Overall image quality is not the only thing that benefits from infinity optics. Since the magnification doesn’t change when shifting different optical devices into the infinite light path, one can easily compare the exact same sample using different contrast methods. For example, specimens can be imaged in DIC and fluorescence simultaneously (s. Figure 3).
With a few exceptions, most microscopes have an objective revolver where different objectives can be installed and changed according to the desired magnification. Parfocality allows users to switch between objectives without needing to refocus the specimen. With infinity optics parfocality can be maintained even if additional optical instruments are added to the Infinity Space.
Optical microscopy is still an evolving field. Development of new techniques requires access to the microscope’s light path, for example to include additional light sources or laser devices. Fluorescence Recovery After Photobleaching (FRAP), for instance, needs a laser to bleach fluorophores (s. Figure 4). Digital Mirror Devices, another example, are used for optogenetics, uncaging, and photo-bleaching/activation.
The introduction of Infinity Optics paved the way for these methods since it simplifies the coupling of the necessary components into the microscope’s light path via the Infinity Space.
By now new approaches have been invented to get additional devices to the infinite light path. Technically there are two ways to enter the Infinity Space: Either in the imaging path between objective and tube lens, or in the illumination path between the objective and the light source (s. Figure 5). Access through the imaging path has the advantage that dedicated modules, for example motorized fast filter wheels and shutters, can be introduced into the microscope very comfortably.
Nevertheless one should keep in mind that the Infinity Space – although its name would suggest otherwise – cannot be extended endlessly by stacking modules into the microscope. The reason is that only light rays coming from the center of the specimen are parallel to the optical axis.
Off-centered light rays coming from one point of the specimen are parallel to each other but will strike the tube lens in a certain angle. Logically enlarging the imaging path between objective and tube lens will result in a loss of light. More precisely, this induces vignetting and will reduce the field of view.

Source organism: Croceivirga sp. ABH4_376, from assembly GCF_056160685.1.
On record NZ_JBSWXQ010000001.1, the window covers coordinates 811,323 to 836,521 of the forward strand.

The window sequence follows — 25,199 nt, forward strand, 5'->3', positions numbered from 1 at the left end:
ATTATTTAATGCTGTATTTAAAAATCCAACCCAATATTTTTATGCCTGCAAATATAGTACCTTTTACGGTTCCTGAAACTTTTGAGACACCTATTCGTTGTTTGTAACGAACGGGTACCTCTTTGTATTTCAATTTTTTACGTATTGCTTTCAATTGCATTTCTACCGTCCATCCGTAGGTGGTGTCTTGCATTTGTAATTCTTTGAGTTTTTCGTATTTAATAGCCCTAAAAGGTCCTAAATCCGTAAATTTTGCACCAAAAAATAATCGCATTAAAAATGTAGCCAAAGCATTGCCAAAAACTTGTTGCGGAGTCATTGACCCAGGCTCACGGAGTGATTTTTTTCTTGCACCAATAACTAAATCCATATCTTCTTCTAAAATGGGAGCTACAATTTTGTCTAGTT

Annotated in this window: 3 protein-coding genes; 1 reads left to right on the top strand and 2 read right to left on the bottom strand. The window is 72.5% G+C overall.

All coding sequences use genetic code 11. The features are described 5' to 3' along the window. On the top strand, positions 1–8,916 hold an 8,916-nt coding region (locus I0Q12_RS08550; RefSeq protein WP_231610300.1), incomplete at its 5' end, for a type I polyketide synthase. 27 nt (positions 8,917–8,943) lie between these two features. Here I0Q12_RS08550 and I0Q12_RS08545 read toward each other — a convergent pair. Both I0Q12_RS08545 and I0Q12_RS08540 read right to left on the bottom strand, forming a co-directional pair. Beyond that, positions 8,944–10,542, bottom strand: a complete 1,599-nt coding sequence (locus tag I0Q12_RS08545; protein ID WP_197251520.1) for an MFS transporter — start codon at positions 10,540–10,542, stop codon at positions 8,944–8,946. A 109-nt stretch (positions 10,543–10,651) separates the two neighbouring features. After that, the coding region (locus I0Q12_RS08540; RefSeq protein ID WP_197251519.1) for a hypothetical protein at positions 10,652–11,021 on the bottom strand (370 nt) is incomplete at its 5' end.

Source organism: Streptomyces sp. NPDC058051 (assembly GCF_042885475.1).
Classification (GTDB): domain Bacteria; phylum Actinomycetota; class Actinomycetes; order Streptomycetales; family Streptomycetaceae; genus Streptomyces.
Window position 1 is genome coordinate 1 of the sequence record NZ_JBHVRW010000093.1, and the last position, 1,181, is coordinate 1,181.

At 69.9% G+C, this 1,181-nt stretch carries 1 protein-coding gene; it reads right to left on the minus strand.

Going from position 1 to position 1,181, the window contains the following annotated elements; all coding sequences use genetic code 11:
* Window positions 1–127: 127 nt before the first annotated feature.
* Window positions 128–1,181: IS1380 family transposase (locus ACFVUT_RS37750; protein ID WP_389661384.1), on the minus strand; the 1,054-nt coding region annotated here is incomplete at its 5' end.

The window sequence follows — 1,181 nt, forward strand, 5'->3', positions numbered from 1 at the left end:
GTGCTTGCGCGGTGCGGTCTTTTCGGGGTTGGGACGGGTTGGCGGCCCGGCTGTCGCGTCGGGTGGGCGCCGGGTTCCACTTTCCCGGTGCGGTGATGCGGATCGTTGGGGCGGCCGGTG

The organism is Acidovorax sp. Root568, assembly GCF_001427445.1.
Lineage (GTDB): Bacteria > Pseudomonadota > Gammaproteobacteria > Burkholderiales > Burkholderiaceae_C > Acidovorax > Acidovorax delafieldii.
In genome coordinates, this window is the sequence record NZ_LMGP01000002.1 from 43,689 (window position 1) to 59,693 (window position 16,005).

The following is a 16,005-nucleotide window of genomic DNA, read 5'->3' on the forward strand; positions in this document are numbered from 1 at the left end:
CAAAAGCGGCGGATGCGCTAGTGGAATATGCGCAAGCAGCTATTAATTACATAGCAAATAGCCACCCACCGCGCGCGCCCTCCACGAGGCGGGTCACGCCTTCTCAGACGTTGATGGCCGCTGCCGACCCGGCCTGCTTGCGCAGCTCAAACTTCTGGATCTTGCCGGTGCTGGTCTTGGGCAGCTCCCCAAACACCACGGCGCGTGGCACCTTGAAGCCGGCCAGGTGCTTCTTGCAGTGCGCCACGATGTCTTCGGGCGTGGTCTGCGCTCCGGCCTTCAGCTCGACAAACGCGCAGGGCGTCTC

Entering the Infinity Space through the illumination path of the microscope, such as through the Leica Infinity Port, circumvents the issue of elongating the imaging light path (s. Figure 6). Beyond preserving image quality, this feature has the advantage of being more universal. With the correct adapter at hand, any device can be attached to the microscope. Homebuilders, in particular, can build and connect their own devices, 3rd party, and Leica instruments, to create a customized imaging solution.
The introduction of infinity-corrected optics considerably improved the functionality of the modern microscope. The necessity to correct aberrations introduced by prisms or other optical instruments needed for contrast methods is a thing of the past. Besides improved ease-of-use, infinity optics allow the simultaneous coupling of multiple light sources into the microscope.
Leica’s Infinity Port enables direct access to the infinite light path of the microscope stand, circumventing problems that are created by stacking methods. This opens the door for researchers to easily connect additional optical devices without sacrificing image quality and to keep pace with the latest microscopy trends.
This article is also published in: Optik & Photonik, Volume 11, Issue 1, pages 34–37, February 2016;
Here you can donwload the pdf version: http://onlinelibrary.wiley.com/doi/10.1002/opph.201600002/epdf